This isn’t big Pharma’s only bag of tricks. One manufacturer pulled their drug a few months before it went generic so that patients would have to switch to the newly formulated equivalent with the hope that patients wouldn’t switch to the generic once it was available. Other drug manufacturers have outright purchased the manufacturer approved to produce the drug generically or paid them to delay the manufacturing of the generic drug thus maintaining their ability to control artificially high prices. These are just a few of the creative methods drug manufacturers have deployed to keep the cost of prescription drugs exorbitantly high.
How are the pharmaceutical companies doing? Extremely well. Profits are at an all-time high as are the number of new drugs in the approval pipeline.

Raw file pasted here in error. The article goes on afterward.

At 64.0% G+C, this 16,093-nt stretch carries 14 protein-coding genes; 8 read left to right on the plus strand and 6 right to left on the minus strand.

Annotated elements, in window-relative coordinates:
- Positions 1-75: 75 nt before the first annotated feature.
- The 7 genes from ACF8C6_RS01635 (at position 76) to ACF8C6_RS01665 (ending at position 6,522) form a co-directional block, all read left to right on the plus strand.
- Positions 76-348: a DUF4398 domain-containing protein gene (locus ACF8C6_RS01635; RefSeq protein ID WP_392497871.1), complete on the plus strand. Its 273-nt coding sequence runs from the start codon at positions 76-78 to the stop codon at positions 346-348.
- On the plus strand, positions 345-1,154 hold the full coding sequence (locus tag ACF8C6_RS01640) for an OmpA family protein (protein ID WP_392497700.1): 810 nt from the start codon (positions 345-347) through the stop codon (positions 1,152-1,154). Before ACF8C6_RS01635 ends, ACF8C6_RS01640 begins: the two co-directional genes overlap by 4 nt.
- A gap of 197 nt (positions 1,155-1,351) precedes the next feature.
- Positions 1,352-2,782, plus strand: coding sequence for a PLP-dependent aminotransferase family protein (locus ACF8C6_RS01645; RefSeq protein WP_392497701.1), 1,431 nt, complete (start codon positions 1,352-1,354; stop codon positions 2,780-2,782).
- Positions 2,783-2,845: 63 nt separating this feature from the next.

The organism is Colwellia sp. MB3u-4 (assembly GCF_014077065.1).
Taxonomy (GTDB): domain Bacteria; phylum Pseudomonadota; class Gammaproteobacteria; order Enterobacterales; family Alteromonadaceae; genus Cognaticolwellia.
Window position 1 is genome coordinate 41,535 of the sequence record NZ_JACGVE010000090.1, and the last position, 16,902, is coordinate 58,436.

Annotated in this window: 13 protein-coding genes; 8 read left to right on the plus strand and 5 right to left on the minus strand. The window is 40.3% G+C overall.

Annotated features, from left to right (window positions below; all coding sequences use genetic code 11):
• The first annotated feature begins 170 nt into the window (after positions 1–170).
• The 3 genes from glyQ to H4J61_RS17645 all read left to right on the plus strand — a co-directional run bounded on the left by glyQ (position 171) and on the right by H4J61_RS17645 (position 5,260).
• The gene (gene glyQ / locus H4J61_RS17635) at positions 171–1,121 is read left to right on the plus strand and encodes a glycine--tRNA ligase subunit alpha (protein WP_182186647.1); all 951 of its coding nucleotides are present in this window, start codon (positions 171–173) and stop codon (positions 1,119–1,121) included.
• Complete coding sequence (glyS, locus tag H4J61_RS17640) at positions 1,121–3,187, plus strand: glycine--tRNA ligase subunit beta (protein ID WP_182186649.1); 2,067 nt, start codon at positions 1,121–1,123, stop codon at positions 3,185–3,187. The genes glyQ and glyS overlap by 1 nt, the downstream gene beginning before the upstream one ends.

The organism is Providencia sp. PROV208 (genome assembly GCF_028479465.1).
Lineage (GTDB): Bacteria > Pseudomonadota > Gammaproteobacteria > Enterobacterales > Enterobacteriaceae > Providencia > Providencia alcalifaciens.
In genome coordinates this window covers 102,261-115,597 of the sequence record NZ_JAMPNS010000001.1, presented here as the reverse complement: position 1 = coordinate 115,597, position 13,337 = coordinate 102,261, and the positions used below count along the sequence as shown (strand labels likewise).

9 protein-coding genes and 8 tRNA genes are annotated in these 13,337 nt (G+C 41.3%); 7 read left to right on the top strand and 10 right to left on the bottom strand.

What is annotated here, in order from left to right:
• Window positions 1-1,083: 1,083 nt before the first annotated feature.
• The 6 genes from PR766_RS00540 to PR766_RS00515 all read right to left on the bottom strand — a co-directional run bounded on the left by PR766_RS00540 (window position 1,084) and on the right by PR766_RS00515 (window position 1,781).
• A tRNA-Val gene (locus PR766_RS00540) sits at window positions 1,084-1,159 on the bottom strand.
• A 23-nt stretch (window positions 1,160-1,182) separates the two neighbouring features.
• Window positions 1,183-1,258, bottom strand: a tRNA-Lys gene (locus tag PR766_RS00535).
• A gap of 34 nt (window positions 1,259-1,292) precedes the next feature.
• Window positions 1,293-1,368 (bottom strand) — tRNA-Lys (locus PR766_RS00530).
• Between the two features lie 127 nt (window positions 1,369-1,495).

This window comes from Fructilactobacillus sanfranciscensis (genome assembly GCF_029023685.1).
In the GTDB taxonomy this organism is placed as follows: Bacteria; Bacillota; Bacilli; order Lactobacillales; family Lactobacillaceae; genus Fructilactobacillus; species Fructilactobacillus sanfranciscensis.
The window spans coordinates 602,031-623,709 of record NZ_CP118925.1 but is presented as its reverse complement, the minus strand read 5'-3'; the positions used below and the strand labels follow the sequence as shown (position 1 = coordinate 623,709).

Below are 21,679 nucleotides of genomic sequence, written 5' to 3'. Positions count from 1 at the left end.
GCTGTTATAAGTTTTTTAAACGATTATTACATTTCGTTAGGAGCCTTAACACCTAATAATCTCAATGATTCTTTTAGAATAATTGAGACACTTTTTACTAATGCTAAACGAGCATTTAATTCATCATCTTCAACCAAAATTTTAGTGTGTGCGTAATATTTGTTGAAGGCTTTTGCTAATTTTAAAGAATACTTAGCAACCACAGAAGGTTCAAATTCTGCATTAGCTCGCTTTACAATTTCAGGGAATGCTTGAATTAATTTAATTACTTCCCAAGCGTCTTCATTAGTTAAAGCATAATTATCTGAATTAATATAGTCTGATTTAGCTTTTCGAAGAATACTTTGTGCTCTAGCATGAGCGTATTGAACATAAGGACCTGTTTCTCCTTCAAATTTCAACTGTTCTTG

By the way, did you ever wonder what happened to my friend and his expensive generic Crestor® prescription? Using Fringe Benefit Analysts’ pharmacy transparency and discount tool he paid $62.58, a savings of nearly $650 for a 90-day supply.
Watch for the next blog, with the theme from the Bachman-Turner Overdrive hit: You Ain’t Seen Nothing Yet!” part two of this discussion on increasing drug costs. There is something happening in the pharmacy industry that will drive medical costs up exponentially.
This blog was written by Scott Deru, RHU, REBC, President of Fringe Benefit Analysts, LLC®, an employee benefit consulting firm providing benefit solutions for firms throughout the country. Scott is a Registered Health Underwriter and Registered Employee Benefit Consultant and is currently Vice Chairman of the Board of United Benefit Advisors, an international partnership of premier benefit advisors.
©Copyright 2016 by Scott E. Deru and Fringe Benefit Analysts, LLC. Reproduction permitted with attribution to the author.